Following his article against Napoleon which had appeared in the Mercure in 1807, Chateaubriand, victim of imperial censorship, was forced to move out of at least two houses in Paris. However, thanks to the success of his earlier publications, Atala and Le Génie du Christianisme, he was able to afford a modest property located in a green valley to the south of Paris, a property lovingly described on the first page of his monumental Memoires d'Outre-tombe: "Four years ago, on my return from the Holy Land, I bought a gardener's house, hidden amongst the wooded hills not far from the hamlet of Aulnay, in the region of Sceaux and Châtenay. The uneven and sandy land behind this house was no more than a wild orchard, at the end of which there was a ravine and a thicket of chestnut trees. This small space seemed to me an appropriate enclosure for my long enduring hopes: spatio brevi spem longam reseces."
Chateaubriand then transformed the house into a romantic retreat and lived there for ten years: "I made a few additions to my cottage, I embellished its brick façade with a pediment supported by two white marble columns: it reminds me that I once passed through Athens. My project was to add a tower; but in the meantime, I have put fake crenelations in the wall that separates me from the road; I was thus in advance of the mania for the Medieval which so inspires people today." He also introduced one of the first examples of the 'troubadour style' in France by installing Gothic windows. Inside the house, the principal transformation was the double flight of stairs, built "to accommodate flowers". Chateaubriand and his wife, Celeste, also transformed the orchard into a vast and magnificent park destined to receive rare species recalling the the writer's voyages: Armorican oaks, American bald cypresses, Greek plane trees, Lebanese cedars and Jerusalem pines. Paradoxically, it was the Empress Josephine who gave them a good many small shrubs, most notably, a magnolia with crimson flowers, the only specimen, other than the one at Malmaison, known in France. Of his trees in the Vallée-aux-Loups, Chateaubriand said that they were his only family and that he wished to die beside them.
In this haven of solitude, withdrawn in the Velleda Tower at the back of the park, the writer wrote parts of various works, notably: L'Itinéraire de Paris à Jérusalem, Martyrs, Les Aventures du Dernier des Abencerage, Moïse (Moses), and, above all, the first chapters of the Memoires d'Outre-tombe. There he received a number of visitors: Joubert, Fontanes, Pasquier, Molé, Bertin and the Countess de Boigne or the Duchess de Duras. The young Lamartine scaled the wall of the property in order to see the great man, and legend has it that Napoleon went there incognito during when Chateaubriand was not there.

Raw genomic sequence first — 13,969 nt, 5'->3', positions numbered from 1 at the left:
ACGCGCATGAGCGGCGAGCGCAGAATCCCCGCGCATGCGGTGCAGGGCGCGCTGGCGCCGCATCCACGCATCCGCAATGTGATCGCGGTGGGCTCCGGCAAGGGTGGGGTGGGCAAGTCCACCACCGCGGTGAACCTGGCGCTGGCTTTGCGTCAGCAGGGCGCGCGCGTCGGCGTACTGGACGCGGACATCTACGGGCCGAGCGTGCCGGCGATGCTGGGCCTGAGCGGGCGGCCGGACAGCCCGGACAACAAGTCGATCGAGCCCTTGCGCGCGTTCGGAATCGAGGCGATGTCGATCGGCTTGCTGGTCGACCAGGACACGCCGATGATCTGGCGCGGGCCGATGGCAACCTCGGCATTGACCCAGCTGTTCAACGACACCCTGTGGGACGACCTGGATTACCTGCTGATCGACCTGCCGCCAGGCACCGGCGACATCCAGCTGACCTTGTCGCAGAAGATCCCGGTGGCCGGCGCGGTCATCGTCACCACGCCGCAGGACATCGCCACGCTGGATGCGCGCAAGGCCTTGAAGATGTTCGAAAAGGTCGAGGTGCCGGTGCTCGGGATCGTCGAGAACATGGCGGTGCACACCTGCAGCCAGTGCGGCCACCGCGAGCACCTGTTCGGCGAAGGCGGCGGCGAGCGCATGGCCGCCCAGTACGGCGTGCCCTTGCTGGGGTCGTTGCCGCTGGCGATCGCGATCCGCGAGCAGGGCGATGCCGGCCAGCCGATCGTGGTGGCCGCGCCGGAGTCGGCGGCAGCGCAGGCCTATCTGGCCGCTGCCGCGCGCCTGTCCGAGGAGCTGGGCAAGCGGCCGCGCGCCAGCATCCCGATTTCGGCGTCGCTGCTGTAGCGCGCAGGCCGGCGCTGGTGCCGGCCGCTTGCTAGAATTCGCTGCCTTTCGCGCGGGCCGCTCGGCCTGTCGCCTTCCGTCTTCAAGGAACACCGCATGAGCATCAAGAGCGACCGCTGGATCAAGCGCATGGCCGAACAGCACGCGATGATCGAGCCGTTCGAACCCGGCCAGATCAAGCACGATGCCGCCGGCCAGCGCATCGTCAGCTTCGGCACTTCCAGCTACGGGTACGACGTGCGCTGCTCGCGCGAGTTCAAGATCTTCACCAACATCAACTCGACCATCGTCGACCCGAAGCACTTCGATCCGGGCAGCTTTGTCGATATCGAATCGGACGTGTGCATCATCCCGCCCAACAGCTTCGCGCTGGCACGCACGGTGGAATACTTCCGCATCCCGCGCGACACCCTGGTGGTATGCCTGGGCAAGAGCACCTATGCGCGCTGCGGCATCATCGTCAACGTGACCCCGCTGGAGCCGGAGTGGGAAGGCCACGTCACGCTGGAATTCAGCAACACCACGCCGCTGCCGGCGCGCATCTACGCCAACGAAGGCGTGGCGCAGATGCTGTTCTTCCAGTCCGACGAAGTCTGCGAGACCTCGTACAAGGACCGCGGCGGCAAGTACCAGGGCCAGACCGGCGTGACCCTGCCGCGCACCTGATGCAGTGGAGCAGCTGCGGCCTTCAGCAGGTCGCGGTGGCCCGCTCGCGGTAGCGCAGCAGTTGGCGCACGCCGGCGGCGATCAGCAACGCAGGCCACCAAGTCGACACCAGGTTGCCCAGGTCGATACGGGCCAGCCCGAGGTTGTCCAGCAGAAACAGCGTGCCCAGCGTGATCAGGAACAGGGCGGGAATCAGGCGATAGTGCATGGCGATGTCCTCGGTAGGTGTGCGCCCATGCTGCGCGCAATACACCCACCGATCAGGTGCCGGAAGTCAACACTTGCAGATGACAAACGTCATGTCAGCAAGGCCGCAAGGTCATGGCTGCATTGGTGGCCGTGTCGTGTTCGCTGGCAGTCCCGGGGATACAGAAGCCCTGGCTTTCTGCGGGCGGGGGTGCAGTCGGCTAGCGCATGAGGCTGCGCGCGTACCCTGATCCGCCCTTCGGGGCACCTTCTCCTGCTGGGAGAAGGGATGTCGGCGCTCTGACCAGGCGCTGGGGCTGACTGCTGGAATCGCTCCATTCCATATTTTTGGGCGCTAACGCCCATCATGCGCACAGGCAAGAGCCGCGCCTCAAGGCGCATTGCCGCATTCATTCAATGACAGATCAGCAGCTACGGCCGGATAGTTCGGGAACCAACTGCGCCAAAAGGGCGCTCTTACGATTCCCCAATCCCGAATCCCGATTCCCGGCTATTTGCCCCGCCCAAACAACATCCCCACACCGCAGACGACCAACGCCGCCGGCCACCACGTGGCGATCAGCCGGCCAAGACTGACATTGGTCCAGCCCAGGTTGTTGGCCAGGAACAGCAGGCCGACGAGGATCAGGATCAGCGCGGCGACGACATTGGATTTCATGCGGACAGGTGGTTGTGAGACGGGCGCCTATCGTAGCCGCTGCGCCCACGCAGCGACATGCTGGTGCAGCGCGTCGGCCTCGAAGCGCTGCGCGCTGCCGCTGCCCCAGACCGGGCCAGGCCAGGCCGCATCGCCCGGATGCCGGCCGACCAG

Following financial difficulties in 1816, Chateaubriand was first forced to sell his library, then, in 1818, his dear valley was acquired by Mathieu de Montmorency. The "Vallée-aux-Loups," he would write later, "of all of the things that escaped me, is the only one that I miss." In 1826, the property was rented to Madame Récamier who spent many summers there surrounded by her circle of admirers. Chateaubriand visited her on many occassions.
Staying in the possession of the Rochfoucault family until 1914, the estate was then purchased by the doctor Le Savoureux who installed there the seat of the Chateaubriand Society, created in 1929. Listed as an Historic monument in 1939, the site was acquired in 1970 by the Hauts-de-Seine Department which, in collaboration with the Ile-de-France Regional Council, contributed to its reorganization. A excellent restoration has brought back the Romantic feel of the dwelling. Visitors can admire there a number of documents on Chateaubriand and a collection of splendid furniture from the epoch, among which is the chaise longue on which Madame Récamier posed for the famous painting by David.
In addition to being a museum, the house is also the site of a library and a Research Centre for Romanticism. Since 1987, the lively cultural life of the estate has been marked by the award of an history prize every November, an Heures Musicales concert season in spring and autumn, and temporary exhibitions and literary conferences.